It’s a tough time for dairy farmers with dropping milk prices and less consumption. They’re scraping the barrel and for some, it’s proven to be too much.
We first reported on the dropping milk prices in March. Months later, things aren’t any better. Dairy farmers are as broke as ever and now they’re asking for help.
“I say we’re worthless,” said Betsy Musser, owner of Den Be Farm.
Over 30 years in dairy farming and that’s how she feels about her business. Not because she’s not proud of Den Be Farm, but because the market for dairy is shrinking.
“We’re producing more and more milk but consumption’s dropping,” Musser said.
To put it simply, not enough people are drinking milk and it’s affecting prices.
Musser said she gets less than $16 for every hundred pounds of milk. That’s not even breaking even.
“We’re going paycheck to paycheck and then it’s still not covering anything,” she said. “If we weren’t relatively debt-free, I don’t know how we would afford to keep going.”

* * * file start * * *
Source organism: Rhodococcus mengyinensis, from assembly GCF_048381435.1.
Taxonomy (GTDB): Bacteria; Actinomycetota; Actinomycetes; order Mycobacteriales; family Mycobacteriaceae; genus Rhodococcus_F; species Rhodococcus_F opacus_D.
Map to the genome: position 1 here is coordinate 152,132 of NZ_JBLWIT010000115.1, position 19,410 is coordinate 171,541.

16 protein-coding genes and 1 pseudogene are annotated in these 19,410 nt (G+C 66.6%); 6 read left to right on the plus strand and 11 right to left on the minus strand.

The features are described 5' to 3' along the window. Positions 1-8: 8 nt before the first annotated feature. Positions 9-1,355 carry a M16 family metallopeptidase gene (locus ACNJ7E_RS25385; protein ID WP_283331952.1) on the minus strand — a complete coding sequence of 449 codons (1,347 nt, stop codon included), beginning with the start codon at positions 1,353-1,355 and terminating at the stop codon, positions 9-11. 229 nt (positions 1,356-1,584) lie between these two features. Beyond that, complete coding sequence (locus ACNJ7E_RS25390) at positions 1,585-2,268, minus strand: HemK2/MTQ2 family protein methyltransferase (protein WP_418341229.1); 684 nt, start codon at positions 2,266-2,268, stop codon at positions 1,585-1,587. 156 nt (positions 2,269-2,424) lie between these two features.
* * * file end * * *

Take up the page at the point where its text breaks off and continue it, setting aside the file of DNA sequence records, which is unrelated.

That stress is being felt nationwide. The Centers for Disease Control says farmers have the highest rate of suicide than any other job field — and it’s no secret.
“They’re going broke and they’re getting numbers in their milk checks, saying, ‘If you’re having trouble dealing with this, here’s some assistance. You can call these numbers for help hotlines,'” Musser said.
Even in these tough times, Musser hasn’t considered shutting down. To her, it’s not just a job, it’s a lifestyle — one she hopes to continue for years to come.
You can help dairy farmers by buying more milk. Even if you don’t drink much of it, you can always donate to local food banks.
If you have questions for farmers, ask them. Finding one at a local farm is a great place to start.
Farmers who are struggling can call the Farm Aid Hotline at 1-800-FARM-AID (1-800-327-6243) or the National Suicide Prevention Lifeline at 1-800-273-8255.
Farm Crisis Center offers a local resource network for farmers so they can find help close to home.